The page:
LOWER YAKIMA VALLEY — School districts across the valley came forward to announce their reopening plans for the fall term after Governor Inslee and the Office of the Superintendent of Public Instruction (OSPI) made their recommendations on Aug. 5 on how schools should proceed based on their infection risk, suggesting moderate to high risk areas move forward with the remote model of Continuous Learning 2.0.
On Wednesday morning, Aug. 5, Grandview School District released their plans to go into a remote model for reopening schools in a public letter from Superintendent Henry Strom.
The superintendent wrote in the open letter that Grandview School District officials have prepared a four-stage reopening plan for this next school year starting on Thursday, Aug. 27.
With guidance from the Yakima Health District (YHD) and OSPI and “With safety, security, and learning in mind, we are announcing that we will be beginning the new school year in our Stage A,” Strom conveyed.
Stage A consists of all students in the Grandview School District taking part in remote learning for the entire first trimester, which is 60 days long. The school district will work closely with YHD throughout the trimester to determine when it would be safe to move out of Stage A.
The online learning includes new instruction every day, traditional grading policies, attendance and engagement policies back in place, and parent support will be offered.
Granger Superintendent Dr. Brian Hart issued an announcement in accordance from YHD and OSPI direction, the school district will start their remote learning model beginning Wednesday, Aug. 26.
Dr. Hart assured the model will be different from the spring model and the possibility of small groups of students being able to come in for in-person instruction.
Granger School District will remain in their remote learning model with continuous re-evaluation for the first quarter, which ends on Friday, Oct. 30, “…with the hope that we can move to some in-person learning in coordination and consultation with the Yakima Department of Health,” the superintendent conveyed in his letter to the district.
Dr. Hart assured parents that while remote cannot replace in-person instruction, “…we are committed to developing a high-quality remote learning model that offers meaningful, supportive, and engaging instruction.”
On Wednesday, July 29, Assistant Superintendent Deanna Flores of Prosser School District addressed the public on the reopening plan on YouTube, announcing they will go forward with a remote learning model.
Flores stated, “When school returns to an in-person format, parents will have the option of continuing their students online for the remainder of the school year.”
There will be access to different learning resources for students and parents which will involve reading assignments, video instruction, quizzes, video conferences, and links to resource materials, according to Flores. Attendance and grading will be monitored to track student progress.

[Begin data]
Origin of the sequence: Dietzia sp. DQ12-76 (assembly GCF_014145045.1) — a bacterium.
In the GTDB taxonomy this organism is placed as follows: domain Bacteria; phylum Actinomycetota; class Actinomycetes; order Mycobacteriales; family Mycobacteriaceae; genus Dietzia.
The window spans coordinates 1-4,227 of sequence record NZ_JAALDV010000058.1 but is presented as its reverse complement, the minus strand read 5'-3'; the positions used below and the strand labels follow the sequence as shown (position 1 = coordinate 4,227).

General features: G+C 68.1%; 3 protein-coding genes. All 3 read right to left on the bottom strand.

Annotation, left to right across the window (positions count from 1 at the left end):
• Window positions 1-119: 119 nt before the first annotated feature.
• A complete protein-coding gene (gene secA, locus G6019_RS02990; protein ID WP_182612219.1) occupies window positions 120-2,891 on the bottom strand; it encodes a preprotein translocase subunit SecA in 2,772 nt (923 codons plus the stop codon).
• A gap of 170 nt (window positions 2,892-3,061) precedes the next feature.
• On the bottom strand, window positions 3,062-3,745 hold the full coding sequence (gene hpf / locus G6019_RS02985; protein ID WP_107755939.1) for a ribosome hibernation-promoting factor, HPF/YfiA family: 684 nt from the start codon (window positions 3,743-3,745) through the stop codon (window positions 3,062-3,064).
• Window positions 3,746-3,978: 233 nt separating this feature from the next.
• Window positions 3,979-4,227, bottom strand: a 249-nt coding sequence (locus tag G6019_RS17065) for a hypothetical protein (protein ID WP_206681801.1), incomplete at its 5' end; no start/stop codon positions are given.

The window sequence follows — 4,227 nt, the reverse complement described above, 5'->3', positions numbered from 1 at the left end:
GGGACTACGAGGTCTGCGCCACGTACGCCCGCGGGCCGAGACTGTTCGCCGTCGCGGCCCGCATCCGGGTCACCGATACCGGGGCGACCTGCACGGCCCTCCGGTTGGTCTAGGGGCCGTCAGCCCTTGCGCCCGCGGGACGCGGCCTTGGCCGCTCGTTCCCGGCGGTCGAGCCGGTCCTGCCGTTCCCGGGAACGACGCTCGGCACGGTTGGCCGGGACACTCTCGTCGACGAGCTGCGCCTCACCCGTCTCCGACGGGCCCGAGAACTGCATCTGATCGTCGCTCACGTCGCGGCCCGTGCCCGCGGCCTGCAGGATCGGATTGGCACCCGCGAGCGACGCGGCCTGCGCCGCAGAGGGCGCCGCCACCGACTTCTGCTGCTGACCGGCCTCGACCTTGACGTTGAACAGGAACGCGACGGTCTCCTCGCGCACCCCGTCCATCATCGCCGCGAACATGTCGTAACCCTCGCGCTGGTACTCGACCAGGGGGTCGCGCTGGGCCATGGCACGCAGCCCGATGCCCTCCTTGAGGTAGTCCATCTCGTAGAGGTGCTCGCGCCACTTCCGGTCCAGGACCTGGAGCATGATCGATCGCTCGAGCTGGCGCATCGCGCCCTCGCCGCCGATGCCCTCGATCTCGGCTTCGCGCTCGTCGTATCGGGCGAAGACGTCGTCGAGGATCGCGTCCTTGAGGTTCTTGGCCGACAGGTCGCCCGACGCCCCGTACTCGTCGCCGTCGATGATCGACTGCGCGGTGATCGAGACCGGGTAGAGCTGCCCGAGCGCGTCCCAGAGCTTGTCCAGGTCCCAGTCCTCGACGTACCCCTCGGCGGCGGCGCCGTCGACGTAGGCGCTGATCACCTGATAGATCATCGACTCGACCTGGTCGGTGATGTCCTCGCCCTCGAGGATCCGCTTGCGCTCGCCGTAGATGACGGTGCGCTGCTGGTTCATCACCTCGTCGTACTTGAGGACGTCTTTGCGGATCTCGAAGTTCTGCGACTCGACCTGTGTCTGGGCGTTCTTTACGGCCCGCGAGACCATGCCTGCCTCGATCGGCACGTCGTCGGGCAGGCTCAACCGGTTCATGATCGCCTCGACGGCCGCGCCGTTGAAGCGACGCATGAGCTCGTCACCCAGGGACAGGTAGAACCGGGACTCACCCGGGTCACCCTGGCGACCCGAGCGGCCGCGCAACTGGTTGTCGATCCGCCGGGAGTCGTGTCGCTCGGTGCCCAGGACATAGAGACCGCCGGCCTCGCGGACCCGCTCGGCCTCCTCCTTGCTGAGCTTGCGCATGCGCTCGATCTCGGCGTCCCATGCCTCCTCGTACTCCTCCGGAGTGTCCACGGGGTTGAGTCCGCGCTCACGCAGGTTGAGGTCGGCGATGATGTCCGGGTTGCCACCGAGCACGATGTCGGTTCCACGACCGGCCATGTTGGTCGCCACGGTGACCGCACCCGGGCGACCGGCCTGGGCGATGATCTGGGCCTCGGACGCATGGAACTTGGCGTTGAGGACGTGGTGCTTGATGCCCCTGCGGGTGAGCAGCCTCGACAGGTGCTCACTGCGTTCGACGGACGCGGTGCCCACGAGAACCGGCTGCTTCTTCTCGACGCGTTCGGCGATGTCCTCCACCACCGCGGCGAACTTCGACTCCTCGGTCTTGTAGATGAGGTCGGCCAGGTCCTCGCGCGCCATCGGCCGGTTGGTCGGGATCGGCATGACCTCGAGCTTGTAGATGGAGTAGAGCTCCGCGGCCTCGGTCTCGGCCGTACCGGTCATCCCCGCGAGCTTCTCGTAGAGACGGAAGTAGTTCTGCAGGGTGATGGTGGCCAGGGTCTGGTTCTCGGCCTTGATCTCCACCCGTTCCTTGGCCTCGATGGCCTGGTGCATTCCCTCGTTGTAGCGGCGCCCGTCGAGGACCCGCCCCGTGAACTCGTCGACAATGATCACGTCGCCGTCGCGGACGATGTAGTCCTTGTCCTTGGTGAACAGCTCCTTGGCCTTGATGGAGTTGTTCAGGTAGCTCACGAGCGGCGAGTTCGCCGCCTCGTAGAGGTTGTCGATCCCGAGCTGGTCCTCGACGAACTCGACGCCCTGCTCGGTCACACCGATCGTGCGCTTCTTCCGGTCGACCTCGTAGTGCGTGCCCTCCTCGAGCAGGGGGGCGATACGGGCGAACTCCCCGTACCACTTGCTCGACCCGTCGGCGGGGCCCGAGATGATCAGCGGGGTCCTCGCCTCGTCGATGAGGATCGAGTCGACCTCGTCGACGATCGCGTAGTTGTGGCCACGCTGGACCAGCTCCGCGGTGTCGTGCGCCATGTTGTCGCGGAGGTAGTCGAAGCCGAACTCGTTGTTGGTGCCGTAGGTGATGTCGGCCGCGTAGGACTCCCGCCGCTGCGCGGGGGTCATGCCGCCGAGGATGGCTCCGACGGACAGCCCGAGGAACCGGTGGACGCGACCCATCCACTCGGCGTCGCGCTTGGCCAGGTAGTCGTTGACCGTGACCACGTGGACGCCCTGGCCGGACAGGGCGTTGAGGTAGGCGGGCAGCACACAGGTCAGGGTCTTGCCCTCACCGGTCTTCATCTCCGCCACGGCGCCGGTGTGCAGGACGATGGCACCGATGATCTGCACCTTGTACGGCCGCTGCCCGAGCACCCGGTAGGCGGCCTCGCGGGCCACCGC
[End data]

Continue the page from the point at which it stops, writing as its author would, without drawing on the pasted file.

The assistant superintendent declared all students will be issued Chromebooks and the platform of learning will be the same across the board also.
She also assured parents and students that there will be training made available to assist in learning.
“As long as we all work together, we can help our students succeed. Thank you,” Flores concluded.
After the Aug. 3 Facebook Live event hosted by Superintendent Brad Van Beek discussing the potential plans to reopen schools on their Aug. 25 start date, the Sunnyside Christian School Board approved of the proposed in-person return at their Thursday, Aug. 6, meeting.
During Van Beek’s address on Facebook, he emphasized that due to the small numbers of students, it is possible to go into the in-person model. “These plans that we’re putting in place is not only best for the safety of our kids, but just the educational, emotional, social needs that they have,” he conveyed.
A direct letter to the parents of Sunnyside Christian has not been released on the private school’s website or social media site, SSC High School Principal Dean Wagenaar confirmed letters will be emailed to parents communicating the details of the reopening plans.
On the afternoon of Aug. 5, Toppenish School District Superintendent John Cerna announced that Toppenish will be following OSPI’s guidance and “…all students will begin the school year on August 25, 2020, with a comprehensive distance learning program.”
Students will be issued Chromebooks and will not attend school in person until safety standards for return are met.
Cerna continued, “The distance learning plan has been revised significantly from the experience students had in the spring.”
Toppenish will open school buildings as soon as it is safe to do so. Cerna confirmed that a schedule for disbursing Chromebooks next week and class schedules will be available soon.
Superintendent Doug Burge announced that Zillah School district will start their remote learning model from Wednesday, Aug. 26, until Thursday, Oct. 8, after re-evaluating the county’s infection rate.
Burge stated in his letter to the community, “After receiving updated guidance from our local health department, OSPI, and our Governor we felt it was in the best interest of our community to notify our families as early as possible.”
Burge reiterated Zillah School District is committed to providing quality education to their students and that the health and safety of the students and staff “remain our top priority.”
“We are focusing on professional development for staff, enhanced technology that can better meet the needs of our students and staff,” the superintendent conveyed.
According to Burge, they will continue to analyze their services and adjust as needed.